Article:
I have always been pretty healthy, and my hospital experience had been limited to the labor and delivery of my three kids. I’ve never even had a cavity, let alone major surgery. So when I entered the hospital early on the morning of December 7 to undergo bilateral mastectomies, there were some surprises.
My first big shock of the day was when the nurse came to take me to the OR for surgery—and she MADE ME WALK THERE! The movies always show patients being wheeled down the hall on a gurney while their loved ones hold their hands and profess their never-ending devotion. My experience was more like a scene out of “The Green Mile.” All I needed was Tom Hanks marching behind me yelling, “Cancer patient walking!” while I shuffled off in my sad little blue gown and green surgical socks. Also, they took my glasses. I’m blind as a bat, so I couldn’t see where I was going and almost ran down my surgeon when I walked full steam into the OR. The final insult: they made me hop up on the operating table myself! After all that I half expected them to ask me to hold the clamps for them during cancer surgery.
Java Drip — STAT!
Everyone knows you can’t eat or drink after midnight the day of your surgery, so that was not a shock. But I’m a two-cup-a-morning girl, and I wasn’t prepared for the serious caffeine withdrawal I felt when I walked into the OR. So, when the anesthesiologist announced that he was giving me some drugs to put me to sleep, a java-deprived crank inside me snapped, “It’s about damn time!” I thought my surgeon was going to fall over laughing. I may have to mainline a latte before my next procedure.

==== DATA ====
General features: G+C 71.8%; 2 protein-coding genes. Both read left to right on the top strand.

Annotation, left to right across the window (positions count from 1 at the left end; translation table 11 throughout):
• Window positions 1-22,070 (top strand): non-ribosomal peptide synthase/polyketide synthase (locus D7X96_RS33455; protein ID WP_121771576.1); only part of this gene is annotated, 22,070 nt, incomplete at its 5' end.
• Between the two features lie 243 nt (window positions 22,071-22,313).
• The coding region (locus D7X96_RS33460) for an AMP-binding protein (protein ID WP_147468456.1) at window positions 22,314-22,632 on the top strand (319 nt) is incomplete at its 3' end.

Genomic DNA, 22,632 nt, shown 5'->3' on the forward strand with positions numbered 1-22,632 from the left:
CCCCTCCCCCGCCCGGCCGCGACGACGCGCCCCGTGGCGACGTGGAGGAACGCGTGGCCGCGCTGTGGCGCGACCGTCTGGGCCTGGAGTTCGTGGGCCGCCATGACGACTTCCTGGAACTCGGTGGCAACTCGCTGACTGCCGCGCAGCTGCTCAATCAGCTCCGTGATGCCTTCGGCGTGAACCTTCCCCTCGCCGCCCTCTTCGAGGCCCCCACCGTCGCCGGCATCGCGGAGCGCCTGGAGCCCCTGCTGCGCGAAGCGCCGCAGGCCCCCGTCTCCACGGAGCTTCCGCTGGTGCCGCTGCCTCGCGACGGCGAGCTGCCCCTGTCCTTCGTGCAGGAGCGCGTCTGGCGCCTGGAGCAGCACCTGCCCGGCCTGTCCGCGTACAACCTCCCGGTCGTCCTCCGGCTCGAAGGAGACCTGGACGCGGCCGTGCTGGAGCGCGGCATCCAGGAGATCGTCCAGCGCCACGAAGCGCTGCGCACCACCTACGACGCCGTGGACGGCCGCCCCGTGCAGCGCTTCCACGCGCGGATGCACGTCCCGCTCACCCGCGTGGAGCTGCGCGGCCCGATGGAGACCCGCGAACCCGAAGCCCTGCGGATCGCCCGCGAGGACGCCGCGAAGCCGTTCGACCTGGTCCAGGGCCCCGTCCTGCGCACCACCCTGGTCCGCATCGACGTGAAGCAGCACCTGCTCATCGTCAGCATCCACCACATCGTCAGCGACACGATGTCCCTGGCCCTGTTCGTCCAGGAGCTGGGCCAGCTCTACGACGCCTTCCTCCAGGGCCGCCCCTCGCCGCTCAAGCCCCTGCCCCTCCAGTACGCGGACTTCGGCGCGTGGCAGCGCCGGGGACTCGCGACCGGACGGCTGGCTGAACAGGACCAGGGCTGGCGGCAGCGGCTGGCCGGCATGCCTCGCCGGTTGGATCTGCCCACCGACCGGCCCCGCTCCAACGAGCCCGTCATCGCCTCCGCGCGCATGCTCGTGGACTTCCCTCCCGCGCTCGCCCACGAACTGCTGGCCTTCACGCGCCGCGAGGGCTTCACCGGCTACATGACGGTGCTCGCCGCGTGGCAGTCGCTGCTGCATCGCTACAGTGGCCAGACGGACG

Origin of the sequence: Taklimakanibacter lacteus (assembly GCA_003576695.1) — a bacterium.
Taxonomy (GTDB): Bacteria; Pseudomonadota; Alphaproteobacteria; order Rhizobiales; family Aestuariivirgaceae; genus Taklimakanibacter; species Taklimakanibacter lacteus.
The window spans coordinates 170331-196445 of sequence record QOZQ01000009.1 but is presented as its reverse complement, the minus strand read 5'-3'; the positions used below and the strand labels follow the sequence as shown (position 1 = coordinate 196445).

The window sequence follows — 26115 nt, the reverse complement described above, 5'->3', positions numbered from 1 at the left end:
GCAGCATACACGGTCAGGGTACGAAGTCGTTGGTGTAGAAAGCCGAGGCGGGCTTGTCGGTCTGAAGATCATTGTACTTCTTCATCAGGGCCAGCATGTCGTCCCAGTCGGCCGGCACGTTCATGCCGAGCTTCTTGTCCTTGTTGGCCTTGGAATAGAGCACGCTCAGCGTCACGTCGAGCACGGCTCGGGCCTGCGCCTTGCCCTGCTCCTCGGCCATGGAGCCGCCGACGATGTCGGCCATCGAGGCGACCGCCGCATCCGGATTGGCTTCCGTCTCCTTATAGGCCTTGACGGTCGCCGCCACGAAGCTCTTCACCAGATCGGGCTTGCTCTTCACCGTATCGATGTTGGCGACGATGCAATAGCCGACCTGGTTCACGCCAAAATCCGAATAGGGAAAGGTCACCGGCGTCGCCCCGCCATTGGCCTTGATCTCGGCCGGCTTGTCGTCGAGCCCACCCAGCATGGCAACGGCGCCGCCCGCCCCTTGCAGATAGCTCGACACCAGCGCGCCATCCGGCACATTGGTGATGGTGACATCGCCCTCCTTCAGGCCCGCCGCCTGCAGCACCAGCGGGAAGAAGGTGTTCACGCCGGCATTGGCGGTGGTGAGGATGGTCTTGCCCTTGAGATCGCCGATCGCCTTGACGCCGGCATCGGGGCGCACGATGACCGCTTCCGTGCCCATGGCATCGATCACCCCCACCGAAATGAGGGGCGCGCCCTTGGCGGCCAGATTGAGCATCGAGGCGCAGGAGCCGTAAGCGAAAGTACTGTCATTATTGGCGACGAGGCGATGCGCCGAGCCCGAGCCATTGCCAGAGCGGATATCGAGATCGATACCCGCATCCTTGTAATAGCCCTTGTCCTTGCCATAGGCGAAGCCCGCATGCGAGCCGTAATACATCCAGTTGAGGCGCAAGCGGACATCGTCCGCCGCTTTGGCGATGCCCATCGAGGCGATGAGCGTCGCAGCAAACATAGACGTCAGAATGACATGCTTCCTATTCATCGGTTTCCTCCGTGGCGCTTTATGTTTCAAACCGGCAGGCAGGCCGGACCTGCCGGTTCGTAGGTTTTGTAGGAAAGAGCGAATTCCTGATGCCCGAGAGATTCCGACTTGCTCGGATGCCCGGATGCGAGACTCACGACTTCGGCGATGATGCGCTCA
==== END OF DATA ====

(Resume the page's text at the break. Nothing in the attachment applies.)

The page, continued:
The Cuckoo’s Nest
When I woke up in the recovery room after surgery, I wasn’t alone. Still without my glasses and drifting in and out of consciousness, I could hear moaning and groaning and nurses trying to restrain patients who were trying to get up and leave. When I heard a woman scream “I just can’t take it anymore!” from the other side of the room, I considered the possibility that I’d been accidentally routed to the psych ward (although in my head I responded, “I hear you sister!”). I had foolishly thought a recovery area would be a quiet, calm and private place where you could peacefully transfer out of anesthesia and into consciousness. But I found out the hard way “Recovery Room” is actually hospital code for “Holding Cell.”
It’s Not as Bad as You Think
While I wasn’t prepared for all the surprises of surgery, I had prepared myself for this to be a horrible experience. That it wasn’t turned out to be the last, and best, surprise. First of all, pathology came back showing all of the cancer had been removed. I was also blessed with gifted physicians who worked hard to leave me with as little physical and emotional scars as possible. I had amazing nurses who took great care of me while allowing me to hang on to my dignity. And due to the love and support I received from my family and friends, I never for a single moment felt alone. Having a mastectomy is not an experience I would wish upon my worst enemy, but I can at least tell anyone facing the surgery: “It’s not as bad as you think.” Everyday I get a little stronger and a little more ready to face the next challenge. Everyday the strange and painful memory of my surgery fades a bit, and I am confident in time what will endure is that feeling of love. Well, and probably the memory of the other crazy lady in recovery.